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IBM developerWorks: GNOMEnclature: Getting Ready for GNOME 2, Part 2

Jun 14, 2002, 20:30 (1 Talkback[s])
(Other stories by Daniel Robbins)

"In this article, we're going to take a look at the GLib object system, also called 'GObject', which up until recently used to be part of GTK+. But before taking a look at the new object system in Glib 2.0, we need to address a more fundamental issue -- what exactly is an "object system" and why does it exist? After all, isn't C a non-object oriented language? It is possible to write object-oriented programs in C, or must one use C++ instead?

"The answer is that it is possible to write object-oriented programs in C. However, because the concept of object isn't a part of the C language specification, an external library is required to provide this support. In this article, we use the term 'object system' to describe a library that provides the foundation required for OOP programming, and Glib is an example of such a library. Glib provides a C implementation of classes, inheritance, reference counting, signals, interfaces, and object properties. By using Glib, C programmers can write object-oriented programs with ease.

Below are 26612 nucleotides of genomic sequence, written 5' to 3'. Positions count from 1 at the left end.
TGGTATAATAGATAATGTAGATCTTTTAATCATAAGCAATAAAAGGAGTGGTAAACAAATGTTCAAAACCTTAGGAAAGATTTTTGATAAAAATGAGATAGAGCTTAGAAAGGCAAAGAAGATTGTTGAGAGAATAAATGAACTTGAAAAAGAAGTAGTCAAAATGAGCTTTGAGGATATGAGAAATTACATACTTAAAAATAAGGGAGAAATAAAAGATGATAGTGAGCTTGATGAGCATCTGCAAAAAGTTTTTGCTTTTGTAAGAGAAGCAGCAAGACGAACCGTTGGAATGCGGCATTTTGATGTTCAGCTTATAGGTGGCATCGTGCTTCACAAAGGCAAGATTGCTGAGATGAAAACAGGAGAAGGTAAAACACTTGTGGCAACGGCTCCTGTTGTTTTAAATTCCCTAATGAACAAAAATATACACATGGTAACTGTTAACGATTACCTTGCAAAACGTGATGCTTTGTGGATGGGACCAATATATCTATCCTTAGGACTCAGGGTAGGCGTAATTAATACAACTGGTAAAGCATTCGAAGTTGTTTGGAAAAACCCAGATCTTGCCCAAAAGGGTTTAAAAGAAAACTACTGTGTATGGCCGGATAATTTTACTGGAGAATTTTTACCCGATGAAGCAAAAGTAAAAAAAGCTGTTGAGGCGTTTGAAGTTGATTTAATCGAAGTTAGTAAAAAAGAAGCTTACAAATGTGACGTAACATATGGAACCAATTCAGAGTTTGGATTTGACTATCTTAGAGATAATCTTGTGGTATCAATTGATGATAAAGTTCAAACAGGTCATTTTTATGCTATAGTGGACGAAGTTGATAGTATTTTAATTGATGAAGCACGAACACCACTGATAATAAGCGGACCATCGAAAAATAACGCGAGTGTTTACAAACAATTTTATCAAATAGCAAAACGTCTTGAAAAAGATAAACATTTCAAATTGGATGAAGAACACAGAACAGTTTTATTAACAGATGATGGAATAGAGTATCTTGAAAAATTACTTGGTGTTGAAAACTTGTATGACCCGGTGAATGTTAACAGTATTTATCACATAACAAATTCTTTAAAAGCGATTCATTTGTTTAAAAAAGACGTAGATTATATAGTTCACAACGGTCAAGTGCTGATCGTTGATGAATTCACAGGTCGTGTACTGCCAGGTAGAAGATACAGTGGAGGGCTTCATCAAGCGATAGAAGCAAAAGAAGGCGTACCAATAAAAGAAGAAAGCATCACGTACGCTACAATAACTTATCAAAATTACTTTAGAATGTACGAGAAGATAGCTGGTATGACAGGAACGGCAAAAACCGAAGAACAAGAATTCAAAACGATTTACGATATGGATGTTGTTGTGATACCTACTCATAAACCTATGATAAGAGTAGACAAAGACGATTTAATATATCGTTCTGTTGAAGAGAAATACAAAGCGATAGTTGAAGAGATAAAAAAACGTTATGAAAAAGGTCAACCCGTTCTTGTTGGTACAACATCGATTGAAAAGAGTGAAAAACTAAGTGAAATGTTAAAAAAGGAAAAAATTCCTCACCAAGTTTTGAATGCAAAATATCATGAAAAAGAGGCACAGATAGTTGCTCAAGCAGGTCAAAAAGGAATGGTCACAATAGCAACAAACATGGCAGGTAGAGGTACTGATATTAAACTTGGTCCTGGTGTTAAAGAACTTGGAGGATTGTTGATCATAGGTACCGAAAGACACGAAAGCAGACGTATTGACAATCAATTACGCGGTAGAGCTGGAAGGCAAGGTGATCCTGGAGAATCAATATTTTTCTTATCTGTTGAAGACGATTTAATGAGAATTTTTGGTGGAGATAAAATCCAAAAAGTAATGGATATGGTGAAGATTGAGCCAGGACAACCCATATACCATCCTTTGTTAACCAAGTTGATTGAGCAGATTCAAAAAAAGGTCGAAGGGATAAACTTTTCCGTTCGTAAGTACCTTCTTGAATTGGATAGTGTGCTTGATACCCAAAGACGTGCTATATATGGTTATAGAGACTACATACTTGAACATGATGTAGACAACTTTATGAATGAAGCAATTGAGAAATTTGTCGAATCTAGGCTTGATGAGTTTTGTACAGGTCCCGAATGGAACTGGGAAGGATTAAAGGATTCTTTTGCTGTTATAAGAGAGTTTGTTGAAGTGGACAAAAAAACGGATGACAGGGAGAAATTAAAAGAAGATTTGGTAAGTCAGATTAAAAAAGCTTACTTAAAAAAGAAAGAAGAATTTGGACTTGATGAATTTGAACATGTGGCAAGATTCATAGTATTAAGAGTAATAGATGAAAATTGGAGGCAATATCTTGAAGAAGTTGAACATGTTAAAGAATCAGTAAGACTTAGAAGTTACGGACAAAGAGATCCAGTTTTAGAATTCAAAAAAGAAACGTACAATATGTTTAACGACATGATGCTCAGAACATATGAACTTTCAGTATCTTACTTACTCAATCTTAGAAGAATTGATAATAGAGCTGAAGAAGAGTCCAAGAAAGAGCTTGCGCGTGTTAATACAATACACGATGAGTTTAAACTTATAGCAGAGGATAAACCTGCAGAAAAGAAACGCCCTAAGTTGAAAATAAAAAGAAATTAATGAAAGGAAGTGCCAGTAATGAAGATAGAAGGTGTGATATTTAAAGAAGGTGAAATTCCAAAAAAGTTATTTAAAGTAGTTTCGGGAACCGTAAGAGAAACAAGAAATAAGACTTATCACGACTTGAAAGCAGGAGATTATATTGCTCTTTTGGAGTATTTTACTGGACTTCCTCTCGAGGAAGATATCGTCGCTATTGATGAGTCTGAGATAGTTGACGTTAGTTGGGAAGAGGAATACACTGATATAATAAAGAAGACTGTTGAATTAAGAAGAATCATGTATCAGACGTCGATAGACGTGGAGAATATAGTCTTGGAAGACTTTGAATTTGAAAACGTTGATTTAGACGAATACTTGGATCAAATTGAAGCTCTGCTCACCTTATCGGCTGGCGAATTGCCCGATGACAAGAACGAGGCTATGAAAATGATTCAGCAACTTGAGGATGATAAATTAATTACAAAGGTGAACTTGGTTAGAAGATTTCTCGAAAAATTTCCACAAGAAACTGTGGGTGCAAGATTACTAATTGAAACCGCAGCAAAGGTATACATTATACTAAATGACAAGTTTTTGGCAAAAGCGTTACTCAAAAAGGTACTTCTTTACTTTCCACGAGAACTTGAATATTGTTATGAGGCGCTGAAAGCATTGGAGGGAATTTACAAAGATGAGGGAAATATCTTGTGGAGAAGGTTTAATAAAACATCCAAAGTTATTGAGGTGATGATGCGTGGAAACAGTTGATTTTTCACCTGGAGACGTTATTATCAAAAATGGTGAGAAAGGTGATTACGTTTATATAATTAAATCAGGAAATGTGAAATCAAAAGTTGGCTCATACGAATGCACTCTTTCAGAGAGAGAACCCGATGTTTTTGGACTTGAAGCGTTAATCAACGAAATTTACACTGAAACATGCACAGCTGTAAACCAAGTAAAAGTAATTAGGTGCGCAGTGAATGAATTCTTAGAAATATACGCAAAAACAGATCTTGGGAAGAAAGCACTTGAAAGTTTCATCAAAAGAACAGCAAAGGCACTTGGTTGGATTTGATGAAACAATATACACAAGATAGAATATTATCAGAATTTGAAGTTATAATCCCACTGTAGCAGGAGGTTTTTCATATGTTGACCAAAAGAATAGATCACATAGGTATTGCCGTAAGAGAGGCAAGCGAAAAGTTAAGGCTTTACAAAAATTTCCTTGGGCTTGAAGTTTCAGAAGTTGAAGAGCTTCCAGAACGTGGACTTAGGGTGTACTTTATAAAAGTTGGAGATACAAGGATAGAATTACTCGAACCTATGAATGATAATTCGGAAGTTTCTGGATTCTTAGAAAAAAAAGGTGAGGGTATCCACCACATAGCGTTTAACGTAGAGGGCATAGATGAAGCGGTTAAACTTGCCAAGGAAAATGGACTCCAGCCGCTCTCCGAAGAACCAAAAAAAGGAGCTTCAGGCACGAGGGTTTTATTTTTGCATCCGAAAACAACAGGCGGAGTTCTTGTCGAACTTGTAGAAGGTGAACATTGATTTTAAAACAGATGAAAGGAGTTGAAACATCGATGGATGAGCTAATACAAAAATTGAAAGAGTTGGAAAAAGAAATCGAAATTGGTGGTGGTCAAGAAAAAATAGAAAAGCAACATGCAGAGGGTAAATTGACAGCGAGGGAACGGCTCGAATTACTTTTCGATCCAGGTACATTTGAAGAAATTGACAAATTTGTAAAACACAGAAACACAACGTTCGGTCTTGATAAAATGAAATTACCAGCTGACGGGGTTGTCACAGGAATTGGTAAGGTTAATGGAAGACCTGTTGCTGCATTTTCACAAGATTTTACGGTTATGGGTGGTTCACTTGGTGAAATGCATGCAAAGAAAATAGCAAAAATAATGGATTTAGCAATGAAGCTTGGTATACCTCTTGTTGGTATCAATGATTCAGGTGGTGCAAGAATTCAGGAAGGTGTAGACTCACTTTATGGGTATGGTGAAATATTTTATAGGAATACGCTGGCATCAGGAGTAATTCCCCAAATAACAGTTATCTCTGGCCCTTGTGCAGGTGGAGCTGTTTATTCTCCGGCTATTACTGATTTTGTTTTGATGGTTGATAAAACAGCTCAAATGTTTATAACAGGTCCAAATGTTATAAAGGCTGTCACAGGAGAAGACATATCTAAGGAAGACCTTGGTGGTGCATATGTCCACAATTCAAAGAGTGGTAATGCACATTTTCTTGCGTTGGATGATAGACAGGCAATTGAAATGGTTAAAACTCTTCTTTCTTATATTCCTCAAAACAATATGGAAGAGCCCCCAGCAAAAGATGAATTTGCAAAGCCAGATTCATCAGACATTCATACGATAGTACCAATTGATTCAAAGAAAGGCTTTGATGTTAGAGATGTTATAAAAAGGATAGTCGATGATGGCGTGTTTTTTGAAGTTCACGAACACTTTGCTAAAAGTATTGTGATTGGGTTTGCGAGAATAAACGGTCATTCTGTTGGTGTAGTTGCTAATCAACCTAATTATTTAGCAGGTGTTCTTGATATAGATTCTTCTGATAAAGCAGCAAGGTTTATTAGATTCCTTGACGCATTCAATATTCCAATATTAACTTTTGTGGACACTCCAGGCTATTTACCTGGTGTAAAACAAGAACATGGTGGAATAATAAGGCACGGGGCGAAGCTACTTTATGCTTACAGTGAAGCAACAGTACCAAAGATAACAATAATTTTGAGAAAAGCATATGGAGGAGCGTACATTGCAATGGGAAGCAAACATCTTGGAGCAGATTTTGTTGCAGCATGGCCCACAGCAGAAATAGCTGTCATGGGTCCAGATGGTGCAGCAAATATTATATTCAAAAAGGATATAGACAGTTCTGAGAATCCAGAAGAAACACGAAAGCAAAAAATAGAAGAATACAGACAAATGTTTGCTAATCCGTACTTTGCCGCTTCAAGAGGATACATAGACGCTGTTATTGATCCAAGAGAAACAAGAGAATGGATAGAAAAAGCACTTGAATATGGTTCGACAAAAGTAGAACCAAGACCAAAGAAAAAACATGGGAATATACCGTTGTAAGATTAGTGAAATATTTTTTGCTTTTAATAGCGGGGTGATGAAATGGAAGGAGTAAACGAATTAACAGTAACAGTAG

"So, it is possible to write object-oriented programs in C. However, you may be wondering why the GTK+ developers didn't just go ahead and use C++ instead. Without covering every possible explanation, here are a few reasons why it makes sense to have an object system for C. For one, there are many developers who simply prefer C to C++. In other situations, using a C++ compiler may not be an option due to project or platform constraints. Whatever the reason, having an object system for C opens up OOP programming (and GNOME programming in particular) to a wider number of potential developers, and for that we're grateful..."

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